Scientists Have Used Solar Energy To Turn Salt Water Into Fresh Water

Scientists have found a way to get fresh water from salt water using just solar energy. Pixabay.

Scientists have found a way to get fresh water from salt water using just solar energy. This could be a major breakthrough in desalination techniques.

Currently, salt is removed from water using expensive and power-hungry desalination plants, of which there are 18,000 in 150 countries. This essentially boils salt water, with the steam then being captured and condensed to produce water. A huge amount of heat is needed to boil the water, though – half the cost of a plant comes from the energy requirements.

So this new research, published in Proceedings of the National Academy of Sciences, could be a game changer. It was led by the Center for Nanotechnology Enabled Water Treatment (NEWT) at Rice University in Texas.

"Direct solar desalination could be a game changer for some of the estimated 1 billion people who lack access to clean drinking water," said Rice scientist and water treatment expert Qilin Li, a corresponding author on the study, in a statement.

"This off-grid technology is capable of providing sufficient clean water for family use in a compact footprint, and it can be scaled up to provide water for larger communities."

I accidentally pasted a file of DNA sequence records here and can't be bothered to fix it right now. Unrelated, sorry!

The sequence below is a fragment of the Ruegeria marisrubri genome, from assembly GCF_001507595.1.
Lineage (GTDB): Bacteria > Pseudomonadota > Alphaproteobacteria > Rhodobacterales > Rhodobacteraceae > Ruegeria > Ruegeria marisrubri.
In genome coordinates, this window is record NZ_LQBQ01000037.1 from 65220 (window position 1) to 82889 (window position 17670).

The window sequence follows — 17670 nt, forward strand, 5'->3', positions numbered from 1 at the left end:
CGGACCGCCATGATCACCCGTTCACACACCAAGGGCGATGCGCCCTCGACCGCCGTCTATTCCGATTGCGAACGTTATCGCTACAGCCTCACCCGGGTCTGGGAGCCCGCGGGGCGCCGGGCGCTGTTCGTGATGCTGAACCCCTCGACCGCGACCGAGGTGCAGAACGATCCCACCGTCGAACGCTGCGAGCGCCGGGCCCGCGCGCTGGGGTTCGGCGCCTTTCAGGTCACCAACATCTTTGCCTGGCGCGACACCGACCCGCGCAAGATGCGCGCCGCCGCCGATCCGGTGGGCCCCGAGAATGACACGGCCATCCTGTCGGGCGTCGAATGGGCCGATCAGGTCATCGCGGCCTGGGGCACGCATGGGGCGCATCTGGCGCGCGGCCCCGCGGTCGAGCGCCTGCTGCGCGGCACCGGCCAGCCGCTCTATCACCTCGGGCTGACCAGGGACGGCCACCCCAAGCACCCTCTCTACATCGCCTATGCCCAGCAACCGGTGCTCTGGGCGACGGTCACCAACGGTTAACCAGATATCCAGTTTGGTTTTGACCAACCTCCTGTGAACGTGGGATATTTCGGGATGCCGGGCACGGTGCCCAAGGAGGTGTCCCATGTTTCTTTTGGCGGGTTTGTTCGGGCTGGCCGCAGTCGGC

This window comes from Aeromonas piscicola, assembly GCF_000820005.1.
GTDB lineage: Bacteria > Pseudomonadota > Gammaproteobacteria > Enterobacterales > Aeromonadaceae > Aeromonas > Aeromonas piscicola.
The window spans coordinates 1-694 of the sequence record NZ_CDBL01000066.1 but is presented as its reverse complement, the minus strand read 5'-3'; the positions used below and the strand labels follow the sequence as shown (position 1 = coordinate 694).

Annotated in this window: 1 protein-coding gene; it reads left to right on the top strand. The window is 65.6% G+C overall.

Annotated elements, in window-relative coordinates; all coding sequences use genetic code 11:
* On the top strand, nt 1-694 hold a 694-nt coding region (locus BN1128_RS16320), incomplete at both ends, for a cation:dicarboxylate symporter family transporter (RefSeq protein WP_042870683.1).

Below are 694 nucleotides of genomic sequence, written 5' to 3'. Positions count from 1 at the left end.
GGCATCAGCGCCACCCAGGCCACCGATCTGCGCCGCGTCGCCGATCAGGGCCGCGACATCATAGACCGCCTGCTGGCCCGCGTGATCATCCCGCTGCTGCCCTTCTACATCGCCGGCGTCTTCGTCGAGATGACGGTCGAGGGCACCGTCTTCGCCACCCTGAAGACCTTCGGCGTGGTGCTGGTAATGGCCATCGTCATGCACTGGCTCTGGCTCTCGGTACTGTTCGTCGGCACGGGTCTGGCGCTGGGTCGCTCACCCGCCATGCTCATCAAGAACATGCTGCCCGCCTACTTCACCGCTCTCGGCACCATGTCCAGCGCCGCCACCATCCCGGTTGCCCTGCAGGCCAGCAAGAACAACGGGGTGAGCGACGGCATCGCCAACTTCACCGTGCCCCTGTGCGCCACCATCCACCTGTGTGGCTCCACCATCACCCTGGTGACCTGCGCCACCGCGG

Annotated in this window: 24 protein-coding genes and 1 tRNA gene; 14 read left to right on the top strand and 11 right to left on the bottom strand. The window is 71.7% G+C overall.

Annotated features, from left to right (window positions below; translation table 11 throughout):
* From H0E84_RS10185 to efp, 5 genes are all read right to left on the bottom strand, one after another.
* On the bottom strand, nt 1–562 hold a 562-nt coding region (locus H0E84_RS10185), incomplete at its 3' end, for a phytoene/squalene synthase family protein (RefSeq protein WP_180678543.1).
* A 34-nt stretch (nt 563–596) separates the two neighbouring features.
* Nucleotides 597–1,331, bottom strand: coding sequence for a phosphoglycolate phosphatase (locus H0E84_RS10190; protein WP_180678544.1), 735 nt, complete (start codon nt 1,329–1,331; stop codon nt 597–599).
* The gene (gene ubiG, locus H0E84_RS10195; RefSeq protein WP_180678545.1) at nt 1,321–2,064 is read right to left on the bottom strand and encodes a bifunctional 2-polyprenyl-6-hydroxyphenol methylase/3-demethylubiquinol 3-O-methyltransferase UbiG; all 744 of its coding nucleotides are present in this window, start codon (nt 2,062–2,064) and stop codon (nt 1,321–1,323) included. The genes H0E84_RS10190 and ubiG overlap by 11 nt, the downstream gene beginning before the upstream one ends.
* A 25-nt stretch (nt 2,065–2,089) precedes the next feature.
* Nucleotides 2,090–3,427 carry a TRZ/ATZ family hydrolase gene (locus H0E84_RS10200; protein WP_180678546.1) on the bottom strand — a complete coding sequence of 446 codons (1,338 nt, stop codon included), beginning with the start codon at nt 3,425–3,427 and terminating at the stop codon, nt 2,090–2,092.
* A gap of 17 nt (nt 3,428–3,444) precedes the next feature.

Their technique involves something called membrane distillation. Hot salt water flows along one side of a porous membrane, and cold freshwater flows along the other. The result is that water vapor is drawn from the hot to the cold side. But while the energy costs are less, the continuous use of heat means they are still significant.

NEWT's direct solar desalination technology. Jeff Fitlow/Rice University

 

NEWT’s technology, however, is much more effective. It uses engineered nanoparticles, which can convert sunlight into the heat. Adding these to the membrane means that it heats up by itself, so large amounts of energy are not needed to turn the water hot. It’s called "nanophotonics-enabled solar membrane distillation" technology, or NESMD.

In a proof of concept experiment, the team used an NESMD chamber measuring the size of three postage stamps, and a few millimeters thick. They managed to get a water production rate of about 6 liters (1.3 gallons) per meter squared per hour from their set-up.

The eventual idea is that people could order panels based on this technology. The number needed would depend on their daily water demands.

“Depending on the water production rate you need, you could calculate how much membrane area you would need,” said Li. “For example, if you need 20 liters per hour, and the panels produce 6 liters per hour per square meter, you would order a little over 3 square meters of panels."

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